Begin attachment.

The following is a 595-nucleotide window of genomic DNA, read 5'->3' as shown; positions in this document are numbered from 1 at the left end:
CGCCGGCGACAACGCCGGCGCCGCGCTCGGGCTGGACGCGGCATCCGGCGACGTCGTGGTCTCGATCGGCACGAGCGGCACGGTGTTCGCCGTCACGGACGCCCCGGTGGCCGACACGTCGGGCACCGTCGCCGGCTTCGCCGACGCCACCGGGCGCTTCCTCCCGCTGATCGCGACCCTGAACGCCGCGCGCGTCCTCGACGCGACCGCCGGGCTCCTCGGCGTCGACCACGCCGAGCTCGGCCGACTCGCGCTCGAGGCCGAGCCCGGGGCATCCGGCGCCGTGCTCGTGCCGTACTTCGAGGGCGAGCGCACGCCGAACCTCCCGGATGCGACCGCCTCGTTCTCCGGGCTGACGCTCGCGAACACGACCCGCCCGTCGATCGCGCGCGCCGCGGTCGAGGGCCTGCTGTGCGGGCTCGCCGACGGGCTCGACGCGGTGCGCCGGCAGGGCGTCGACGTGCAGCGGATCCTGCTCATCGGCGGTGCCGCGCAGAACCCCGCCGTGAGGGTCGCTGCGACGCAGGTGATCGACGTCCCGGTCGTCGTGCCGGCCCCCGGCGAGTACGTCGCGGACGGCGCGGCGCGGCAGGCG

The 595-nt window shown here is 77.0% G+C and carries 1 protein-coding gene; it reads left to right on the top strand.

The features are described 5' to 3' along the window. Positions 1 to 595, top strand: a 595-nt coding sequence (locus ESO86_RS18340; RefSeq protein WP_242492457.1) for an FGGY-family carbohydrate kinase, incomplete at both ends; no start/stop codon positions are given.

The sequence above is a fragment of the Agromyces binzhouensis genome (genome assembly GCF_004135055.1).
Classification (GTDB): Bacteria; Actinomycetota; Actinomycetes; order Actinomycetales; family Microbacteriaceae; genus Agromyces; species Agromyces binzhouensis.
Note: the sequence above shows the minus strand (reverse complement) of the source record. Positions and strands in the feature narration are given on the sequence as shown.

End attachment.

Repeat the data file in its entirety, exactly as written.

The following is a 595-nucleotide window of genomic DNA, read 5'->3' as shown; positions in this document are numbered from 1 at the left end:
CGCCGGCGACAACGCCGGCGCCGCGCTCGGGCTGGACGCGGCATCCGGCGACGTCGTGGTCTCGATCGGCACGAGCGGCACGGTGTTCGCCGTCACGGACGCCCCGGTGGCCGACACGTCGGGCACCGTCGCCGGCTTCGCCGACGCCACCGGGCGCTTCCTCCCGCTGATCGCGACCCTGAACGCCGCGCGCGTCCTCGACGCGACCGCCGGGCTCCTCGGCGTCGACCACGCCGAGCTCGGCCGACTCGCGCTCGAGGCCGAGCCCGGGGCATCCGGCGCCGTGCTCGTGCCGTACTTCGAGGGCGAGCGCACGCCGAACCTCCCGGATGCGACCGCCTCGTTCTCCGGGCTGACGCTCGCGAACACGACCCGCCCGTCGATCGCGCGCGCCGCGGTCGAGGGCCTGCTGTGCGGGCTCGCCGACGGGCTCGACGCGGTGCGCCGGCAGGGCGTCGACGTGCAGCGGATCCTGCTCATCGGCGGTGCCGCGCAGAACCCCGCCGTGAGGGTCGCTGCGACGCAGGTGATCGACGTCCCGGTCGTCGTGCCGGCCCCCGGCGAGTACGTCGCGGACGGCGCGGCGCGGCAGGCG

The 595-nt window shown here is 77.0% G+C and carries 1 protein-coding gene; it reads left to right on the top strand.

The features are described 5' to 3' along the window. Positions 1 to 595, top strand: a 595-nt coding sequence (locus ESO86_RS18340; RefSeq protein WP_242492457.1) for an FGGY-family carbohydrate kinase, incomplete at both ends; no start/stop codon positions are given.

The sequence above is a fragment of the Agromyces binzhouensis genome (genome assembly GCF_004135055.1).
Classification (GTDB): Bacteria; Actinomycetota; Actinomycetes; order Actinomycetales; family Microbacteriaceae; genus Agromyces; species Agromyces binzhouensis.
Note: the sequence above shows the minus strand (reverse complement) of the source record. Positions and strands in the feature narration are given on the sequence as shown.